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Are Ruby Tipped Nozzles Worth It? Here’s How To Decide

In the world of 3D printing, there are plenty of options in terms of printers, filaments, and designs. But there are also a few different nozzles to choose from, and if you’ve ever heard of ruby-tipped 3D printer nozzles.

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In the world of 3D printing, there are plenty of options in terms of printers, filaments, and designs. But there are also a few different nozzles to choose from, and if you’ve ever heard of ruby-tipped 3D printer nozzles, you may be wondering why they’re getting so much attention these days. So, is there anything truly unique and attention-worthy about these nozzles, and should you get some for yourself?

Ruby tipped nozzles are worth it when printing with heavy, abrasive materials or if you’re printing in considerable volumes. These types of tips provide higher resistance and, therefore, significantly less wear, which means they will last you longer compared to brass or stainless steel nozzles.

In this article, we’ll talk in greater detail about ruby-tipped nozzles and what they’re designed to do. We’ll also discuss how much they cost to help you decide whether getting them is the right decision based on your needs and budget.

How Ruby-Tipped 3D Printer Nozzles Are Different

The nozzle on a 3D printer sits beneath the hot end, where the filament is heated and melted. This melted material is then extruded through the nozzle onto the print bed, creating layer after layer until the design is complete. 

Most filaments are made of plastic or thermoplastic that become malleable when exposed to heat. 

However, some plastic filaments have a tendency to shrink or to be unstable. This is why many people who want to make sturdier models prefer tougher filaments, such as carbon fiber filaments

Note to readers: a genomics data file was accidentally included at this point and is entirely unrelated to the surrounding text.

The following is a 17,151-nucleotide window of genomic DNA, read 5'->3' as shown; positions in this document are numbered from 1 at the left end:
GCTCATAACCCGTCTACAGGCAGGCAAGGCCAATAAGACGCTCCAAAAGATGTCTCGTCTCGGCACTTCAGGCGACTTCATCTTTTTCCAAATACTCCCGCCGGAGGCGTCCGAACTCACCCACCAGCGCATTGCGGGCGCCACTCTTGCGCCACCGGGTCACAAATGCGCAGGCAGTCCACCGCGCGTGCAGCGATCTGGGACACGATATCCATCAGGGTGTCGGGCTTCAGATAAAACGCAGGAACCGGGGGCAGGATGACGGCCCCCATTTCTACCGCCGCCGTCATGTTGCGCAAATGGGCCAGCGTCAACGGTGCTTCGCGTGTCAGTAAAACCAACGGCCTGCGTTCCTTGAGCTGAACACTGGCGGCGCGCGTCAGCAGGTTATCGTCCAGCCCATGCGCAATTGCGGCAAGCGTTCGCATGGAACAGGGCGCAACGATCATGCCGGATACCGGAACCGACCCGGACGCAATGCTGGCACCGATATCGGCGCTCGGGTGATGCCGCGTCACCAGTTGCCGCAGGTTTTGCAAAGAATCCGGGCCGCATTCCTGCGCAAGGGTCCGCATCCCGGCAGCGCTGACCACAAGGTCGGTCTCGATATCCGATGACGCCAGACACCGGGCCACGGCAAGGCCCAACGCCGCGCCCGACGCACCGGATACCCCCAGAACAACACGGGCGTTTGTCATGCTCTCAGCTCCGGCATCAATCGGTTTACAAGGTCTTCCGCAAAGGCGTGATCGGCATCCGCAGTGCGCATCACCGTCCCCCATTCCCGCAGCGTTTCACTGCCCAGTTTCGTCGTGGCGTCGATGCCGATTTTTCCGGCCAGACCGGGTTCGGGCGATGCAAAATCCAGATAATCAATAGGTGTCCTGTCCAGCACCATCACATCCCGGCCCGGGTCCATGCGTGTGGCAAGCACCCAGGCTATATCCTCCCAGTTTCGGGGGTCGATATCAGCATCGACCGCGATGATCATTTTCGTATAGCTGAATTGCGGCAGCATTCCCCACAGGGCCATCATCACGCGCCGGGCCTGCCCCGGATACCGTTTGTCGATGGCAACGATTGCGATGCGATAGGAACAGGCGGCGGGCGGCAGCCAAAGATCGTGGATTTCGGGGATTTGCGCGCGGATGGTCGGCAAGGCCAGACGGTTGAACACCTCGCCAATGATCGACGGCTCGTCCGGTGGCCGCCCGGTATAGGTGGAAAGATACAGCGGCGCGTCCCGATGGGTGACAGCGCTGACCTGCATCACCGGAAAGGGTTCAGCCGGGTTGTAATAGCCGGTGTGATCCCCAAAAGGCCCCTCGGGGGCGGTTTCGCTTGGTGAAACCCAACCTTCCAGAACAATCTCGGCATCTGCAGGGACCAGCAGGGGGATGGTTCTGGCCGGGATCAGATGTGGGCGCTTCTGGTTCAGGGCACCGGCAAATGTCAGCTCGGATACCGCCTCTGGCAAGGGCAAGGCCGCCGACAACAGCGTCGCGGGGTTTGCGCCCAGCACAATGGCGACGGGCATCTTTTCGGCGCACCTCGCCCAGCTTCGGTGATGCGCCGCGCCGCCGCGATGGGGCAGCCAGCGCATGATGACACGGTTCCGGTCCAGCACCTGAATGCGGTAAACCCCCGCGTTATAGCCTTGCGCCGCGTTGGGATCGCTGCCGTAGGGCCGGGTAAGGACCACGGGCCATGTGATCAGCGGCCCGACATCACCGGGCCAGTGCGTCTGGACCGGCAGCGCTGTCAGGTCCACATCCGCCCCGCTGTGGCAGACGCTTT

The downside to these is that they are more abrasive, meaning they can wear out regular nozzles more quickly. Worn-out nozzles lead to less precise printing and the need to change nozzles more frequently. 

Although changing a 3D printer nozzle is not difficult, it does take a little bit of time, and, of course, you need to stop printing in order to do so. So, if you’re printing for a small business, this loss of productivity would start to cost money.

This is where ruby-tipped nozzles come in. 

As the name suggests, ruby-tipped nozzles are 3D printer nozzles tipped with ruby instead of the usual brass or steel. And no, we’re not talking about nozzle tips that are ruby-colored. Instead, we’re talking about nozzle tips that are made of genuine rubies.

What the Ruby Tip Is Designed For

Rubies are tough gemstones. They have a general hardness that is exceeded only by that of diamonds and the mineral moissanite. 

This means that they are tough to wear out while being able to conduct heat well enough for filament extrusion. This also means that they can extrude different kinds of filaments, from more pliable plastics to carbon fiber, without showing any signs of wear.

To help you appreciate the ruby tip’s toughness, carbon fiber is a very strong material, able to take a force of up to 100 gigapascals without breaking. Despite its toughness, carbon fiber is very lightweight, making it an ideal material for 3D printing.